Neil Sheehan: Vietnam: It Never Seems to End

Roundup: Talking About History

Neil Sheehan, in the NYT (Aug. 27, 2004):

Thirteen years after the 41st president, George Herbert Walker Bush, announced that America had "kicked the Vietnam syndrome'' with his crushing expulsion of Saddam Hussein's forces from Kuwait, the war in Vietnam is back. Its memories and divisions are reverberating as forcefully as ever in the campaign between his son, George Walker Bush, the 43rd president, and Senator John Kerry.

Seeking to convince voters that he would make a better commander-in-chief in the war on terror than Mr. Bush has been, Mr. Kerry placed his status as a Vietnam War hero front and center, only to find his reputation under assault by a group calling itself the Swift Boat Veterans for Truth. As well as can be determined, the accusations are unfounded and Mr. Kerry deserved his medals.

Mr. Bush has his own problem with Vietnam; he did not serve there. In the spring of 1968, when he was a senior at Yale, casualties in Vietnam were averaging 414 killed and 1,160 seriously wounded a week. Draft calls were running commensurately high to replace the fallen. In contrast to the present, when the National Guard and the Reserves are ransacked for replacements for Iraq, both institutions were safe havens during the Vietnam era. Mr. Bush used his father's political influence to leapfrog the waiting list into the Texas Air National Guard.

One must be careful in pointing a finger at those who avoided service in Vietnam. Many, like President Clinton, had moral objections to the war. The gimmicks they used to stay out of it were tawdry, but they acted from motives of conscience. Mr. Bush - like his father's vice president, Dan Quayle, who sheltered in the Indiana National Guard, and his own vice president, Dick Cheney, who obtained five draft deferments - are in a different category. From what can be discerned, none of them opposed the Vietnam War. Had the younger Mr. Bush not stood aside from the central, transforming event of his youthful years, his performance as president might have been closer to that of the wise and capable commander-in-chief he claims to be but has not been. He might have learned a lesson from Vietnam - do not become involved in an unnecessary war.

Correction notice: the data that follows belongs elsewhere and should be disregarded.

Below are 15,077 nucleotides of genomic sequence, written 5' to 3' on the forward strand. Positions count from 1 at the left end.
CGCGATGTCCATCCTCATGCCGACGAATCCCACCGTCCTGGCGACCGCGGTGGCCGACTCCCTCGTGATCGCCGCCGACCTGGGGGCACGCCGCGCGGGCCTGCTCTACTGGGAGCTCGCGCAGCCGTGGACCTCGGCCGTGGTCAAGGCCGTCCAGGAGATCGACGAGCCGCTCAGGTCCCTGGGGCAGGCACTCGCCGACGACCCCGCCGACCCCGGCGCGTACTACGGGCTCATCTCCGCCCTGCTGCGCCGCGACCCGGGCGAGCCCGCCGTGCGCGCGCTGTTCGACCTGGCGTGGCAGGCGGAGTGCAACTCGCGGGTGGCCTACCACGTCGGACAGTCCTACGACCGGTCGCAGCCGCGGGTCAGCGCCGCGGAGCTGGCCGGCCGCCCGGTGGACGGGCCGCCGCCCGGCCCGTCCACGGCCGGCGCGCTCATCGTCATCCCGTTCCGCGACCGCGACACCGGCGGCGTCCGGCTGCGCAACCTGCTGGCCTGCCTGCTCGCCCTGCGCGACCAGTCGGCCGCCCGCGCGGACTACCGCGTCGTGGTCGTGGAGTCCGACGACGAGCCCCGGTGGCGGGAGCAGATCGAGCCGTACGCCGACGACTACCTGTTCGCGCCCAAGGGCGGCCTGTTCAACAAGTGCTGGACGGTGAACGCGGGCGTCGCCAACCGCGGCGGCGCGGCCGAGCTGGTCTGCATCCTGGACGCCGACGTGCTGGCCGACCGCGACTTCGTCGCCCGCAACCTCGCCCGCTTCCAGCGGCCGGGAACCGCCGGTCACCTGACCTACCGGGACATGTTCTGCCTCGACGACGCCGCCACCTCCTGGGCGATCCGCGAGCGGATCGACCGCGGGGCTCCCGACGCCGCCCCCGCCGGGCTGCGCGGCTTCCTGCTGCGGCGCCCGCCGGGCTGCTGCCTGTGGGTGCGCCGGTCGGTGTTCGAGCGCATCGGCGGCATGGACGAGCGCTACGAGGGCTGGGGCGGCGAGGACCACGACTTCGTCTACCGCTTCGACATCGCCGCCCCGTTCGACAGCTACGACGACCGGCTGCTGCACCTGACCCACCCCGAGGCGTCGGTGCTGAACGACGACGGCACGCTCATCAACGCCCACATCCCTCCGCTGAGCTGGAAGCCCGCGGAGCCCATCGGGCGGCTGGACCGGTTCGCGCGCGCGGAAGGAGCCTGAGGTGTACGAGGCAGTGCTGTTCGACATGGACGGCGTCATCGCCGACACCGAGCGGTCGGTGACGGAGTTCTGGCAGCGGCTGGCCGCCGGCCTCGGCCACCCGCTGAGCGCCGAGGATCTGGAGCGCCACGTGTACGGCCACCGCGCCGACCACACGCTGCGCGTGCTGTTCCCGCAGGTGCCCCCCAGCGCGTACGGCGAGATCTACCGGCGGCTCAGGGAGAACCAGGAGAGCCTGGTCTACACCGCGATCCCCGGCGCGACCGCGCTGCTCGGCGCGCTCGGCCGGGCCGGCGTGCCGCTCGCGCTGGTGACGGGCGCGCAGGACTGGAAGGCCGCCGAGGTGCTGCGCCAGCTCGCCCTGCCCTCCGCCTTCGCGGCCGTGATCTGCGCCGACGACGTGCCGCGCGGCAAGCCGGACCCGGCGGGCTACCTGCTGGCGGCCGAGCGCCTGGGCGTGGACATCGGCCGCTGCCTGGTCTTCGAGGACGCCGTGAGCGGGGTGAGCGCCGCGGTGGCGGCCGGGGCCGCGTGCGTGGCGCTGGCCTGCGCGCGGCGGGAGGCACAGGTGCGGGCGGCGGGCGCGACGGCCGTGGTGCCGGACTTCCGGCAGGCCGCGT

Unnoticed in the controversy over the Swift Boat group's accusations is an undercurrent that lingers from the war. The men who fought in Vietnam and survived came back as divided as the public at home. Most suffered in silence, then picked up their lives and went on. But some, like John Kerry, were so disillusioned that they felt they had to do something to stop the war. Another minority persisted in their faith that the war could be won, that America is an exception to history and can do no wrong.

The nation has yet to come to grips with what really happened in Vietnam, and Mr. Kerry's accusers are among those who simply cannot and never will. They are driven by more than a political desire to further the fortunes of George Bush. Their remarks make clear that what they really hold against Mr. Kerry are his antiwar activities after his return and his testimony then that atrocities were being committed in Vietnam. They regard these as undermining the war effort and casting aspersions on their service. "We won the battle,'' one of Mr. Kerry's accusers, former Navy commander Adrian Lonsdale, said. "Kerry went home and lost the war for us.'' The group's second television commercial focuses on this issue, running bits of old news film of Mr. Kerry's testimony in a 1971 Senate hearing, excerpting his remarks to twist their meaning....

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